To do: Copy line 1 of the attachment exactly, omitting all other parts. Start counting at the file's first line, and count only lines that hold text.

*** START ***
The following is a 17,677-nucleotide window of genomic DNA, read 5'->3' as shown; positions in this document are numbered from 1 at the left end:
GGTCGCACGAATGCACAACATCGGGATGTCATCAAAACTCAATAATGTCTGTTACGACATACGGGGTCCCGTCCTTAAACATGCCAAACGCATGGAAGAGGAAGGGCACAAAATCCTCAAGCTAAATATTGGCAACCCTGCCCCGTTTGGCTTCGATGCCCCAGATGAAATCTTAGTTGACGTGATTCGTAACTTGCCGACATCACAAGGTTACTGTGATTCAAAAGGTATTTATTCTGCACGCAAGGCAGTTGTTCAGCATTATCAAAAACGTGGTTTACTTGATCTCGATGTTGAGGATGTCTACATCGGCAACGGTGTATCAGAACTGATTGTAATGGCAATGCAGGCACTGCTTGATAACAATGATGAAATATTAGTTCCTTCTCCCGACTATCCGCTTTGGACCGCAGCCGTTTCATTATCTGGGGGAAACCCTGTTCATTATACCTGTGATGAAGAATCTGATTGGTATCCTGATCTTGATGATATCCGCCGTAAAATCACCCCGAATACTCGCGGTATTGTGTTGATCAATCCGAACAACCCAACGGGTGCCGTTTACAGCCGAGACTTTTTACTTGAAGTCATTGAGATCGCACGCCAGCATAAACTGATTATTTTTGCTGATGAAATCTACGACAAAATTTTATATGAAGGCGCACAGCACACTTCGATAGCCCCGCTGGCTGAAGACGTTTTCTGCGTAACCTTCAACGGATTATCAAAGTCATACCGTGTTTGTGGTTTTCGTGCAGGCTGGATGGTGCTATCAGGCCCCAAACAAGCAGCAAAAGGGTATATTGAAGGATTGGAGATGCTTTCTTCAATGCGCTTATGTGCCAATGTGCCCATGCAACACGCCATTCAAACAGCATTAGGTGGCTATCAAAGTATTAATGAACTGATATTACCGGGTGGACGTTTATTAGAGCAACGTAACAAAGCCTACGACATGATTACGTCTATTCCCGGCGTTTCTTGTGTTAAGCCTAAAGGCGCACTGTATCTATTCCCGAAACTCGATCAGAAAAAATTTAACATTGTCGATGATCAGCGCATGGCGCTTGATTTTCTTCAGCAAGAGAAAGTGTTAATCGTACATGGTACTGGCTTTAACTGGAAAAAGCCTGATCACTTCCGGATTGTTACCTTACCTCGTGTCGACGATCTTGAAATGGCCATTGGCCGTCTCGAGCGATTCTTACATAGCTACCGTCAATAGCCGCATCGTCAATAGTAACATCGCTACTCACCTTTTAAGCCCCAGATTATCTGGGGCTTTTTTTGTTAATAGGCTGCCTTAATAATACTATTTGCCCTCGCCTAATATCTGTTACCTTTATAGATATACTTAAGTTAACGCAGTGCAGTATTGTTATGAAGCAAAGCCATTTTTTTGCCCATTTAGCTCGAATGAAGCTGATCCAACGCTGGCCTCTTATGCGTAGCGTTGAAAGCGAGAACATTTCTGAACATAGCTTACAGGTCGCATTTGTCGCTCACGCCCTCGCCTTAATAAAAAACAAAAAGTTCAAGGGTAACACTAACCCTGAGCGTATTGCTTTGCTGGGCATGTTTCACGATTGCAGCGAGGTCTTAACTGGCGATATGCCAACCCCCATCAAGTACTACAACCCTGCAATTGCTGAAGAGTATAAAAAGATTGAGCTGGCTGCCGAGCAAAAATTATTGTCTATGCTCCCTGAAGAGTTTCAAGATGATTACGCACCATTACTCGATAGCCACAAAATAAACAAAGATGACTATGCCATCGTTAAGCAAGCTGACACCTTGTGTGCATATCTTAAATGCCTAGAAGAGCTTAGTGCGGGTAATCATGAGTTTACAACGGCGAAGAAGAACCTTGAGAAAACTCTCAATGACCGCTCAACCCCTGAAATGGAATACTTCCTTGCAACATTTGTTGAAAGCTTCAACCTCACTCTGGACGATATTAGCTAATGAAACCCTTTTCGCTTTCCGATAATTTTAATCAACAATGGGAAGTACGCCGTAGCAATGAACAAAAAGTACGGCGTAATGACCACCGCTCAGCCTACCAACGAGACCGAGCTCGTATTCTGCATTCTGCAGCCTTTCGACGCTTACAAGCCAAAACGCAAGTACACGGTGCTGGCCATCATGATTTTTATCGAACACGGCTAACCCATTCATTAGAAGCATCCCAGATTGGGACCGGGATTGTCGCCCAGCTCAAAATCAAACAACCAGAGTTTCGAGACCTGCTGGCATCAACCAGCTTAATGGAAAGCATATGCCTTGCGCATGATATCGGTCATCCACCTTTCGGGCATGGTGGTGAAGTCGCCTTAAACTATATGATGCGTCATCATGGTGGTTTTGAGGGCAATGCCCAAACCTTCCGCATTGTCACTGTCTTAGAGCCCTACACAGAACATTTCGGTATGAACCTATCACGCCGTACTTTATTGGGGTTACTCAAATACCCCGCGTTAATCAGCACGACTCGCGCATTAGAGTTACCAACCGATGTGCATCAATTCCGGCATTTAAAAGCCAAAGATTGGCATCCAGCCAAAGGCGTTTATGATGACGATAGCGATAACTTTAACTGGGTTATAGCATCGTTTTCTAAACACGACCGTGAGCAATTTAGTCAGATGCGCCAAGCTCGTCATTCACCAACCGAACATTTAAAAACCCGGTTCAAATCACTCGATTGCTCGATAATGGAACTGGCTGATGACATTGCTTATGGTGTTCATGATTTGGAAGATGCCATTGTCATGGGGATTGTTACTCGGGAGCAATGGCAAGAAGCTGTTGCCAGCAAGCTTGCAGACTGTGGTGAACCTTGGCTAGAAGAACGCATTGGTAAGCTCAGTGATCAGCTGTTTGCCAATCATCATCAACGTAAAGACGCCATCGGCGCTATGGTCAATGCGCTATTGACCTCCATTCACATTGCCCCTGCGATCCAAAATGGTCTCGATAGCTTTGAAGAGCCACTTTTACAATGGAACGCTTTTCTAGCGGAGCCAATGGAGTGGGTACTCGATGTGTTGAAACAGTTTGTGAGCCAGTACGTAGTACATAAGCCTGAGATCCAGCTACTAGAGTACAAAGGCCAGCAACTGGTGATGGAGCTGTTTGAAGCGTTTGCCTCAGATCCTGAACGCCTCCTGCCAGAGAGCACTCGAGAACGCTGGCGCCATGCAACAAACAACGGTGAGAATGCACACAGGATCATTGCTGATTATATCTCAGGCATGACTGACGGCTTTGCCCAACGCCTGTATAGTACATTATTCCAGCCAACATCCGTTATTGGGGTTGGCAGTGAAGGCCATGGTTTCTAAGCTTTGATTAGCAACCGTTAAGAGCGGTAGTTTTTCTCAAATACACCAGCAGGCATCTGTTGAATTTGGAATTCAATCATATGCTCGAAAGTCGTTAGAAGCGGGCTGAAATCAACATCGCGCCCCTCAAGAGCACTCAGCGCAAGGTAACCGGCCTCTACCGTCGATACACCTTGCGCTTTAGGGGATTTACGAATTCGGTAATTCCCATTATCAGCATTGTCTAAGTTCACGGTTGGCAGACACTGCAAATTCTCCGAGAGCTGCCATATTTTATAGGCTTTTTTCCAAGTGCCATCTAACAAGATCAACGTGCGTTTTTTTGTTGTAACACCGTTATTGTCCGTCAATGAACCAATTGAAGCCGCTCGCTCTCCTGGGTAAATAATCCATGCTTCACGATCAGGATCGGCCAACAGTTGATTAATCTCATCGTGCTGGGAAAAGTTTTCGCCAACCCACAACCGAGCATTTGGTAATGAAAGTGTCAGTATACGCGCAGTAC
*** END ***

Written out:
The following is a 17,677-nucleotide window of genomic DNA, read 5'->3' as shown; positions in this document are numbered from 1 at the left end: